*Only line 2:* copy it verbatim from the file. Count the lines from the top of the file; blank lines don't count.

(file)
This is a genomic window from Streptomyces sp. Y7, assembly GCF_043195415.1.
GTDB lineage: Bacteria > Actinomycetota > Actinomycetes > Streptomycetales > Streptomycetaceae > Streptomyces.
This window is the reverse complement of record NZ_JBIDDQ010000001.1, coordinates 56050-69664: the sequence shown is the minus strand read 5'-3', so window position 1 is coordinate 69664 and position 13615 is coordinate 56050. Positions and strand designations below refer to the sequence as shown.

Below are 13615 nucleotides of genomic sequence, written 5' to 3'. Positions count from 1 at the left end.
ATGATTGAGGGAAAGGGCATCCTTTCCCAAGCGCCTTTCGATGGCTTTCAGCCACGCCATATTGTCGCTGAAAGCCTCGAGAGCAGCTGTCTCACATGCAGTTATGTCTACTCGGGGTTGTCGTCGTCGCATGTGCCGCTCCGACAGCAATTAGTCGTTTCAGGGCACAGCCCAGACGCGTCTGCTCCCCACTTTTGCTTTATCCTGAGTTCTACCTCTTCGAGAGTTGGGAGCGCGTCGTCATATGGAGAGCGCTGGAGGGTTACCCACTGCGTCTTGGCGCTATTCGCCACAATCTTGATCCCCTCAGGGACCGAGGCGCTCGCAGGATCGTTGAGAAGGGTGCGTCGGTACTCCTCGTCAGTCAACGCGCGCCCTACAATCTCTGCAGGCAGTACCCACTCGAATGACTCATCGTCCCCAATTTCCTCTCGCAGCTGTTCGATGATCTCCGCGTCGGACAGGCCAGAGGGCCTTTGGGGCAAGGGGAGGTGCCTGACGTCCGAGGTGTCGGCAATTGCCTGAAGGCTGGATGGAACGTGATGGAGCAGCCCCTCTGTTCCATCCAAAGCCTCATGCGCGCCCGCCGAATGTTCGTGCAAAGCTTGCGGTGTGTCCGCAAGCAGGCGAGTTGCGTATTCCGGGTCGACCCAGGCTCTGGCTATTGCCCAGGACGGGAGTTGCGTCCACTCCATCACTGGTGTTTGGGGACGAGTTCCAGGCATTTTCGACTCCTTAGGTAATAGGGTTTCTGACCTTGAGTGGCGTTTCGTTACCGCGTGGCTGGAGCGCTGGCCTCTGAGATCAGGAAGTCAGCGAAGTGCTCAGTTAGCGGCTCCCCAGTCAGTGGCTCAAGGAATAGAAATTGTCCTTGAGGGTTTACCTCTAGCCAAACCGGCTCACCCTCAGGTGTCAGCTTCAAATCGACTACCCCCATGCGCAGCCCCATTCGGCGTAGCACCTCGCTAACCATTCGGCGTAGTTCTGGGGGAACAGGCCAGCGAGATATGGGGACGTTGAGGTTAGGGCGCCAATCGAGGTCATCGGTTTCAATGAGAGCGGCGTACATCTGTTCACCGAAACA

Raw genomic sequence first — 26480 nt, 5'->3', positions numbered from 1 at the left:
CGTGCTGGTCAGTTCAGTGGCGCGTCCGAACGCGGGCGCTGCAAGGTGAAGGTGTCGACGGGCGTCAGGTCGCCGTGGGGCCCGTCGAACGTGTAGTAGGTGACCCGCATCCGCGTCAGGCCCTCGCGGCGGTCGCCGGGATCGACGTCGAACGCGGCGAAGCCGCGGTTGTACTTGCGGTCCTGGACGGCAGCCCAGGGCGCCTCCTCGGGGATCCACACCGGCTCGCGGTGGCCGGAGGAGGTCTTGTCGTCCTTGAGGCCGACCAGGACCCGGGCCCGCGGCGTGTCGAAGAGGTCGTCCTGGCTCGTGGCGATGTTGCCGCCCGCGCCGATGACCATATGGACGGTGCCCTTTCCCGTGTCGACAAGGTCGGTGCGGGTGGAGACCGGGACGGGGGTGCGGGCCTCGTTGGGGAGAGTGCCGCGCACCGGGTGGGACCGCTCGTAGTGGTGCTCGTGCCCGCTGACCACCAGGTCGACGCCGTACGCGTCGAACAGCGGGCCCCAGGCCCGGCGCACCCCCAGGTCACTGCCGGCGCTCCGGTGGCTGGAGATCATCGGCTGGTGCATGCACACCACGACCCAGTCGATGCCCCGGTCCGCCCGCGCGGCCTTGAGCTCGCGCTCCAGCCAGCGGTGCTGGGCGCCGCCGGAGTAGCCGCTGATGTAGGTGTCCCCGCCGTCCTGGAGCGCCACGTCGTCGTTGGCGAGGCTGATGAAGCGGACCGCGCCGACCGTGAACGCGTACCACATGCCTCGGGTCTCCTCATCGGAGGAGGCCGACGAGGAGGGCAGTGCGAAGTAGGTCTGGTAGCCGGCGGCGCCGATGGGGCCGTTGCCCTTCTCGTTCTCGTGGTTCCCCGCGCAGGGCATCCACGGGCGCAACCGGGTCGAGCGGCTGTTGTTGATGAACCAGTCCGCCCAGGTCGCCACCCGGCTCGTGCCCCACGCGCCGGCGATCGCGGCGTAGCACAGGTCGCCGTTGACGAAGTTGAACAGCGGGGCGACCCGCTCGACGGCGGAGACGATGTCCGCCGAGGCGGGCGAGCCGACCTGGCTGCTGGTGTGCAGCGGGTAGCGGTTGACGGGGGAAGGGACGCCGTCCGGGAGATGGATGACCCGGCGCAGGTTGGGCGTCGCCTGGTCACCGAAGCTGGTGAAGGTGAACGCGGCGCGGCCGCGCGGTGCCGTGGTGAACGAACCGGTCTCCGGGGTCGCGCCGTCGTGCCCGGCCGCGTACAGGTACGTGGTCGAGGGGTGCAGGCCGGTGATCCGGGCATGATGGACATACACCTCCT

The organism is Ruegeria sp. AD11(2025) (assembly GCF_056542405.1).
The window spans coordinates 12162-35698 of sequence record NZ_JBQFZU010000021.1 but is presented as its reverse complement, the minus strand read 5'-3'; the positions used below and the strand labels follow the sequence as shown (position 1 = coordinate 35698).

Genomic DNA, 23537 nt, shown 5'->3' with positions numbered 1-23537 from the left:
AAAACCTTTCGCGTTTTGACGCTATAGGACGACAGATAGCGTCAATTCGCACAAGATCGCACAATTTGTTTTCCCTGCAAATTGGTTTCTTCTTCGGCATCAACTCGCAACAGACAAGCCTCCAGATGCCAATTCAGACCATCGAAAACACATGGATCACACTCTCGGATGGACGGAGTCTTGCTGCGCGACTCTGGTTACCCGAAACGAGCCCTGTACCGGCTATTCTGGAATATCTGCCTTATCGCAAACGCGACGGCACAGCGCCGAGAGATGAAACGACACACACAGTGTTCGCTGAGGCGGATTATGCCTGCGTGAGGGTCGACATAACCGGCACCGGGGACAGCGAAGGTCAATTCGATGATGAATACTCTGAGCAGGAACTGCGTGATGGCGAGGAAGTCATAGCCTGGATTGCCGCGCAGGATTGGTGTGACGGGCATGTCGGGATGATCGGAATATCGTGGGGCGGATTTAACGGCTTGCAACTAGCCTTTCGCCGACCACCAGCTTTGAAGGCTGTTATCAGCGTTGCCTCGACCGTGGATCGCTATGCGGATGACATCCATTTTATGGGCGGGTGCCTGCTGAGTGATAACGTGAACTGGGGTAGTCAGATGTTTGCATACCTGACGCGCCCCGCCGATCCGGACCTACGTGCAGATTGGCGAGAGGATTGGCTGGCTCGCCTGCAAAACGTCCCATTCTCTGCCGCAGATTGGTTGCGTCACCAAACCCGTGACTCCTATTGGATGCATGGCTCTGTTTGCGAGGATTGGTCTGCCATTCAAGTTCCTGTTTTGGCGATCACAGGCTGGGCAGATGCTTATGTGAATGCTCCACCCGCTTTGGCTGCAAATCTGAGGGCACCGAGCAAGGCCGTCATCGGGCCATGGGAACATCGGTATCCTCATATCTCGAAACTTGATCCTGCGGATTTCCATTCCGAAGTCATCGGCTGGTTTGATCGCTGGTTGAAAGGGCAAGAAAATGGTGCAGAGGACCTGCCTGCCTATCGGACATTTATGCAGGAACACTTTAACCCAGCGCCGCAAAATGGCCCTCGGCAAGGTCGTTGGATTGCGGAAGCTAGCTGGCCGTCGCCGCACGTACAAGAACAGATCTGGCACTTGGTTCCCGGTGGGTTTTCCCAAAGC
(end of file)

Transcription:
GTDB lineage: Bacteria > Actinomycetota > Actinomycetes > Streptomycetales > Streptomycetaceae > Streptomyces.